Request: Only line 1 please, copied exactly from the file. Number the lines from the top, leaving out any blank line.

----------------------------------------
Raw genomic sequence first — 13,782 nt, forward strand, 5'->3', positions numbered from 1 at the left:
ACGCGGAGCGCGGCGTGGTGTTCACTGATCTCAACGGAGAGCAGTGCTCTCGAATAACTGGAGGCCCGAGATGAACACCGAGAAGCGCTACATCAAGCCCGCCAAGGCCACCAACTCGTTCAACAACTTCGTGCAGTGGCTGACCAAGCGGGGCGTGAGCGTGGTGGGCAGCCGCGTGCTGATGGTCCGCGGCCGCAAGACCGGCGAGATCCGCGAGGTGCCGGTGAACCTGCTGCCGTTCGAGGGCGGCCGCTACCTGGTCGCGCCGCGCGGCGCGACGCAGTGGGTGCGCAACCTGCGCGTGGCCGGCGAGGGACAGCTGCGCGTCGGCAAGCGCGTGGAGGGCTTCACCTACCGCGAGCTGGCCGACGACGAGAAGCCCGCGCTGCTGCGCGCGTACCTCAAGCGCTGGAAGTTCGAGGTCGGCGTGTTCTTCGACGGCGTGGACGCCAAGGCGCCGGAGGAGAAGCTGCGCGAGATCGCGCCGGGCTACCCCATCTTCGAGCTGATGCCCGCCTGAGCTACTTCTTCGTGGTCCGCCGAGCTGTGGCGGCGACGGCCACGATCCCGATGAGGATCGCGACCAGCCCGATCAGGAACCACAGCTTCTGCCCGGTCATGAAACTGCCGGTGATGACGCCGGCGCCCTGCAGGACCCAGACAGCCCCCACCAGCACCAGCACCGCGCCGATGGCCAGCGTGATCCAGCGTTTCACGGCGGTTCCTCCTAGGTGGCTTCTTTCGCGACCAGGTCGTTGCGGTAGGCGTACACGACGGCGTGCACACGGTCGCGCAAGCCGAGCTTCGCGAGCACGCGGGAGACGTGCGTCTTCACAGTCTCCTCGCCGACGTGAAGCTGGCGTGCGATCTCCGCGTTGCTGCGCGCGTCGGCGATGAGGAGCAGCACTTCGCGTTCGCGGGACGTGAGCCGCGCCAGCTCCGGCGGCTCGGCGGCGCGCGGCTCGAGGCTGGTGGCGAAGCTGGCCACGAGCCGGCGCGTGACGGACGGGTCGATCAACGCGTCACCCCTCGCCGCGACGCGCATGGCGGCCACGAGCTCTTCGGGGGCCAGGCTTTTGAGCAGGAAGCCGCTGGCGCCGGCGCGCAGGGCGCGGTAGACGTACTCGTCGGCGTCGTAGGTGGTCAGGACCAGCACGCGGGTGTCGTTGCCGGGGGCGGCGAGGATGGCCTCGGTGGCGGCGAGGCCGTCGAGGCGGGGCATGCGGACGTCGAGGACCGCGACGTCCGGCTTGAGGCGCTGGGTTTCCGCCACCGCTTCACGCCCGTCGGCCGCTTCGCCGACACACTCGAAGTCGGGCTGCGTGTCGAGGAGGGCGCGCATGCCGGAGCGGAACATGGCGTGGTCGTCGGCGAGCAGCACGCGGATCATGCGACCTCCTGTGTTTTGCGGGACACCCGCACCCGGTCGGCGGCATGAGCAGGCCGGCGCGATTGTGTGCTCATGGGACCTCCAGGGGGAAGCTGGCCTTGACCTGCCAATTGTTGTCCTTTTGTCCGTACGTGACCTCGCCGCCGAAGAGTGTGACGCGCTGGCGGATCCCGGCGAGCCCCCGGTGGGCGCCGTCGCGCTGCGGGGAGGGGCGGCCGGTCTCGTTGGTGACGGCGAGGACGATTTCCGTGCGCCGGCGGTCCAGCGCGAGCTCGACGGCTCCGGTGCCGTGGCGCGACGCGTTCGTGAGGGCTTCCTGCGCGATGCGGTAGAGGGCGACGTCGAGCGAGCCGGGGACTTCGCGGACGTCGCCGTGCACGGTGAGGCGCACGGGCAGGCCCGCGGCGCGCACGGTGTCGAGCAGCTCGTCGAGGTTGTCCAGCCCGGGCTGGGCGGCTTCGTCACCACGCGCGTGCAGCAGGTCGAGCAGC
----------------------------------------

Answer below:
Raw genomic sequence first — 13,782 nt, forward strand, 5'->3', positions numbered from 1 at the left: